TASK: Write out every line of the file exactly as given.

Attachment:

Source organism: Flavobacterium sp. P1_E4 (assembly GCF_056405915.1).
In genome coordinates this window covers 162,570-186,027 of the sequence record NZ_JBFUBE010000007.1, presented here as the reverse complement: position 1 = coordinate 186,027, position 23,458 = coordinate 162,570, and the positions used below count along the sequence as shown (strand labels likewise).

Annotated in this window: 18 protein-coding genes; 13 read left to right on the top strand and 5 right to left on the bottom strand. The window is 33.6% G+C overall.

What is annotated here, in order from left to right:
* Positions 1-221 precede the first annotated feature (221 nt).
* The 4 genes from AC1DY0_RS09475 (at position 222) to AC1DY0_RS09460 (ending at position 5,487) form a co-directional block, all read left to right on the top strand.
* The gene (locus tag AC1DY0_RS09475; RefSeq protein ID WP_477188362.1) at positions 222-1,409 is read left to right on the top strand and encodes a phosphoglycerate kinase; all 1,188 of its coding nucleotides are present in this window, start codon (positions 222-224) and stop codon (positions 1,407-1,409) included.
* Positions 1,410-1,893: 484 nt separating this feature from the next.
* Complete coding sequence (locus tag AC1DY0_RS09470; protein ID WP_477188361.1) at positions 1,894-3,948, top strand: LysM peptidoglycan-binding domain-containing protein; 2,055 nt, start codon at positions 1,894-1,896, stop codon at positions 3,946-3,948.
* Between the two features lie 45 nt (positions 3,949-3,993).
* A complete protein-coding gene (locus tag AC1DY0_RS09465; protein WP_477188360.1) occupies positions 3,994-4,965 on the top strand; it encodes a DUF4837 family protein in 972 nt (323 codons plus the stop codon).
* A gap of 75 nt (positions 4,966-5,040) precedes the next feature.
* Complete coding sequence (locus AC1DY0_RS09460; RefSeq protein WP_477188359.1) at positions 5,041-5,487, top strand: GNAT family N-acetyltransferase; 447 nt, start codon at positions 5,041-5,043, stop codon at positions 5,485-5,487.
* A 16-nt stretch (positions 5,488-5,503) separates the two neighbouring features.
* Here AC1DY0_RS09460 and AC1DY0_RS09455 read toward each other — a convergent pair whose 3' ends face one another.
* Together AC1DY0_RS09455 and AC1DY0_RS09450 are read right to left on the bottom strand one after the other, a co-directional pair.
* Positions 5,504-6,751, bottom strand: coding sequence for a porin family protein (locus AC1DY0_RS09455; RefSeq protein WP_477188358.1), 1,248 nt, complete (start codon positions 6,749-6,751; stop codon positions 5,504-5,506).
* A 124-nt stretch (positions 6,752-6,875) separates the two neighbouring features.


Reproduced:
Source organism: Flavobacterium sp. P1_E4 (assembly GCF_056405915.1).
In genome coordinates this window covers 162,570-186,027 of the sequence record NZ_JBFUBE010000007.1, presented here as the reverse complement: position 1 = coordinate 186,027, position 23,458 = coordinate 162,570, and the positions used below count along the sequence as shown (strand labels likewise).

Annotated in this window: 18 protein-coding genes; 13 read left to right on the top strand and 5 right to left on the bottom strand. The window is 33.6% G+C overall.

What is annotated here, in order from left to right:
* Positions 1-221 precede the first annotated feature (221 nt).
* The 4 genes from AC1DY0_RS09475 (at position 222) to AC1DY0_RS09460 (ending at position 5,487) form a co-directional block, all read left to right on the top strand.
* The gene (locus tag AC1DY0_RS09475; RefSeq protein ID WP_477188362.1) at positions 222-1,409 is read left to right on the top strand and encodes a phosphoglycerate kinase; all 1,188 of its coding nucleotides are present in this window, start codon (positions 222-224) and stop codon (positions 1,407-1,409) included.
* Positions 1,410-1,893: 484 nt separating this feature from the next.
* Complete coding sequence (locus tag AC1DY0_RS09470; protein ID WP_477188361.1) at positions 1,894-3,948, top strand: LysM peptidoglycan-binding domain-containing protein; 2,055 nt, start codon at positions 1,894-1,896, stop codon at positions 3,946-3,948.
* Between the two features lie 45 nt (positions 3,949-3,993).
* A complete protein-coding gene (locus tag AC1DY0_RS09465; protein WP_477188360.1) occupies positions 3,994-4,965 on the top strand; it encodes a DUF4837 family protein in 972 nt (323 codons plus the stop codon).
* A gap of 75 nt (positions 4,966-5,040) precedes the next feature.
* Complete coding sequence (locus AC1DY0_RS09460; RefSeq protein WP_477188359.1) at positions 5,041-5,487, top strand: GNAT family N-acetyltransferase; 447 nt, start codon at positions 5,041-5,043, stop codon at positions 5,485-5,487.
* A 16-nt stretch (positions 5,488-5,503) separates the two neighbouring features.
* Here AC1DY0_RS09460 and AC1DY0_RS09455 read toward each other — a convergent pair whose 3' ends face one another.
* Together AC1DY0_RS09455 and AC1DY0_RS09450 are read right to left on the bottom strand one after the other, a co-directional pair.
* Positions 5,504-6,751, bottom strand: coding sequence for a porin family protein (locus AC1DY0_RS09455; RefSeq protein WP_477188358.1), 1,248 nt, complete (start codon positions 6,749-6,751; stop codon positions 5,504-5,506).
* A 124-nt stretch (positions 6,752-6,875) separates the two neighbouring features.